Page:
a crust at said upper edge, said at least one injection well and said at least one extraction well being configured so that when liquid transporting dissolved contaminants approach said barrier region, the transporting liquid is volatilized by the drying carrier and remaining solid contaminants form said crust along said upper edge of said barrier region to enhance said barrier region.
5. The system according to claim 3, wherein said at least one injection well and said at least one extraction well are positioned so that said barrier region is at least laterally co-extensive with contaminants being transported downwardly within the aggregate particulate substrate.
6. The system according to claim 4, wherein said wells are positioned so that said barrier region is formed with a bowl like shape, whereby liquid transport of contaminants downwardly and laterally is prevented.
7. The system according to claim 4 wherein said drying carrier is dry air.
8. The system according to claim 4 wherein said drying carrier is primarily carbon dioxide gas.
9. The system according to claim 1, wherein said drying system includes:
monitoring means that detect moisture content and rate of change of moisture content in the drying carrier for monitoring the integrity of said barrier region.
10. The system according to claim 4 wherein said air of said drying carrier is heated.
11. A system for forming a barrier against the liquid transport of contaminants down through an aggregate particulate substrate, comprising:
a. an injection system for forcing a drying carrier into the substrate below the contaminants; and
b. an extraction system for withdrawing the drying carrier after it passes through a volume of the aggregate particulate substrate to remove at least about 75% of the saturation moisture from the volume of aggregate particulate substrate, said injection and extraction systems thereby forming a layer of dry aggregate particulate substrate having a saturation value of about 25% or below to prevent any appreciable liquid transport of contaminants down through said dry substrate layer to thereby form the barrier.
12. The system according to claim 11, wherein said injection system includes:
at least one injection well, and said extraction system includes:
at least one extraction well.
13. The system according to claim 12, including:
a processing system for drying the drying carrier and delivering the dried drying carrier to said injection system.
14. The system according to claim 13, wherein said processing system recirculates drying carrier from said extraction system.
15. The system according to claim 13, wherein said processing system includes:
monitoring means for monitoring variation in the rates at which moisture is removed by said extraction system to thereby provide an indication of the integrity of the barrier.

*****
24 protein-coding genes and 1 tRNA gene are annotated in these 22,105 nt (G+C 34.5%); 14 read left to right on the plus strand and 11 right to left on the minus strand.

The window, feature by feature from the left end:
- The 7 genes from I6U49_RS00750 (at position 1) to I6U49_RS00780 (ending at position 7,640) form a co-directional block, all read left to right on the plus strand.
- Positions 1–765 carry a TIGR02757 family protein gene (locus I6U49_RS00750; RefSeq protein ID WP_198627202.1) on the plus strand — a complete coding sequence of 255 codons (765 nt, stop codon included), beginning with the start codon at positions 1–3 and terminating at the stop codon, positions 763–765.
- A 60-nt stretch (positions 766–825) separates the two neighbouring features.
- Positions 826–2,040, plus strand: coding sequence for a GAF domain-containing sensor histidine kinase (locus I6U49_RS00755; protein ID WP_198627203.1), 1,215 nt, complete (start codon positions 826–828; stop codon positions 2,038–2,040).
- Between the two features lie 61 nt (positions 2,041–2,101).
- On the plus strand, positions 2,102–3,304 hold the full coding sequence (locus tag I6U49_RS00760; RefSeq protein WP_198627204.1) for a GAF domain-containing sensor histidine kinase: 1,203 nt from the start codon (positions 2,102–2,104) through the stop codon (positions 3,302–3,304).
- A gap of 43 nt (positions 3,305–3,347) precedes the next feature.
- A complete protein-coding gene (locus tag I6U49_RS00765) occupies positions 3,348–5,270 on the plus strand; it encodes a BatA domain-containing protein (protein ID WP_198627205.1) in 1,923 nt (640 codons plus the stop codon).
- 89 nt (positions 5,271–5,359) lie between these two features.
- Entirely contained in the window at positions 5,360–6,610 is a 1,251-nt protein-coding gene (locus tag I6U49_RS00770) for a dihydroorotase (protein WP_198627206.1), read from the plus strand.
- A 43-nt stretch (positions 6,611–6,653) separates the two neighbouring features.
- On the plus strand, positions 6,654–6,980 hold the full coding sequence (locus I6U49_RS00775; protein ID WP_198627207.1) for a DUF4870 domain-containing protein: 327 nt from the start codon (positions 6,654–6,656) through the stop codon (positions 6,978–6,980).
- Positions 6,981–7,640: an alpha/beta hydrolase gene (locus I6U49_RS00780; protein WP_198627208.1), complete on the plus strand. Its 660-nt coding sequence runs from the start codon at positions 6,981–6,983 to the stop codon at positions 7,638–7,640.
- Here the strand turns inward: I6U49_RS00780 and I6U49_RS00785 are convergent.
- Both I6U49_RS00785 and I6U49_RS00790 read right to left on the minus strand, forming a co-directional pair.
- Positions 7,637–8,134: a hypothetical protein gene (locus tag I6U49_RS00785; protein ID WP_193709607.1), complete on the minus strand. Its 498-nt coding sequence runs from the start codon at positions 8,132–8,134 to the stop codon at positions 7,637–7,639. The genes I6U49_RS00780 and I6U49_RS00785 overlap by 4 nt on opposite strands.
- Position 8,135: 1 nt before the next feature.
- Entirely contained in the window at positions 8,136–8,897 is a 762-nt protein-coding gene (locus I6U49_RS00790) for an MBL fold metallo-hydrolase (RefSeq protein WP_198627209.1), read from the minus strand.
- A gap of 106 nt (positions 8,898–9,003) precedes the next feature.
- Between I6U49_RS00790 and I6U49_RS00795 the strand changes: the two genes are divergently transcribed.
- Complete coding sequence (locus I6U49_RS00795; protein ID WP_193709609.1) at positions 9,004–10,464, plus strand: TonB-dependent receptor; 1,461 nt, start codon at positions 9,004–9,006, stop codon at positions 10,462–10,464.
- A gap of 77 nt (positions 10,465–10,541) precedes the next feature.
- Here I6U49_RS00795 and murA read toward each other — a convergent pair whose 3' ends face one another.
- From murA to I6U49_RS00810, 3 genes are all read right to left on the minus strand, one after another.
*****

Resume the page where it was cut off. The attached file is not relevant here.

16. The system according to claim 15, wherein said monitoring means include:
means for detecting the entry of contaminants into the barrier.
17. A method for blocking the liquid transport of a contaminant down through an aggregate particulate substrate into a water table, comprising the steps of:
installing a dry barrier region whose water fraction saturation is about 25% or below so that the relative permeability of the dry barrier region is essentially zero in a zone above the water table by:
injecting a drying carrier into the aggregate particulate substrate at locations that are generally horizontal to each other below the contaminant in liquid transport; and
withdrawing the drying carrier from the aggregate particulate at locations spaced apart generally horizontally from the locations at which the drying carrier is injected, the dry barrier region being installed in a volume between the injection locations and the withdrawal locations;
maintaining the drying barrier region by:
injecting the drying carrier into the aggregate particulate substrate at locations that are generally horizontal to each other below the contaminant in liquid transport; and
withdrawing the drying carrier from the aggregate particulate at locations spaced apart generally horizontally from the locations at which the drying carrier is injected at a reduced rate.
18. The method according to claim 17, further including the steps of:
monitoring the drying carrier withdrawn from the aggregate particulate substrate for moisture;
determining the possible formation of leaks in the dry barrier region from increases in the moisture content of the drying carrier that is withdrawn; and
increasing the rate of injection and withdrawal of the drying carrier upon determining the possible formation of leaks in the dry barrier region.
19. The method according to claim 17 wherein the step of installing a dry barrier region includes:
installing the dry barrier region across a generally horizontal area larger than a horizontal area encompassed by liquid borne contaminants within the aggregate particulate substrate.
20. The method according to claim 17, wherein the dry barrier region has an upper edge facing the contaminants and a lower edge facing and spaced from the water table, said method further including the step of:
forming a crust of contaminants along the upper edge of the dry barrier region by maintaining the low moisture content of the upper edge.
US08180916 1994-01-12 1994-01-12 Barrier for blocking movement of contaminants within an aggregate particulate substrate Expired - Lifetime US5591115A (en)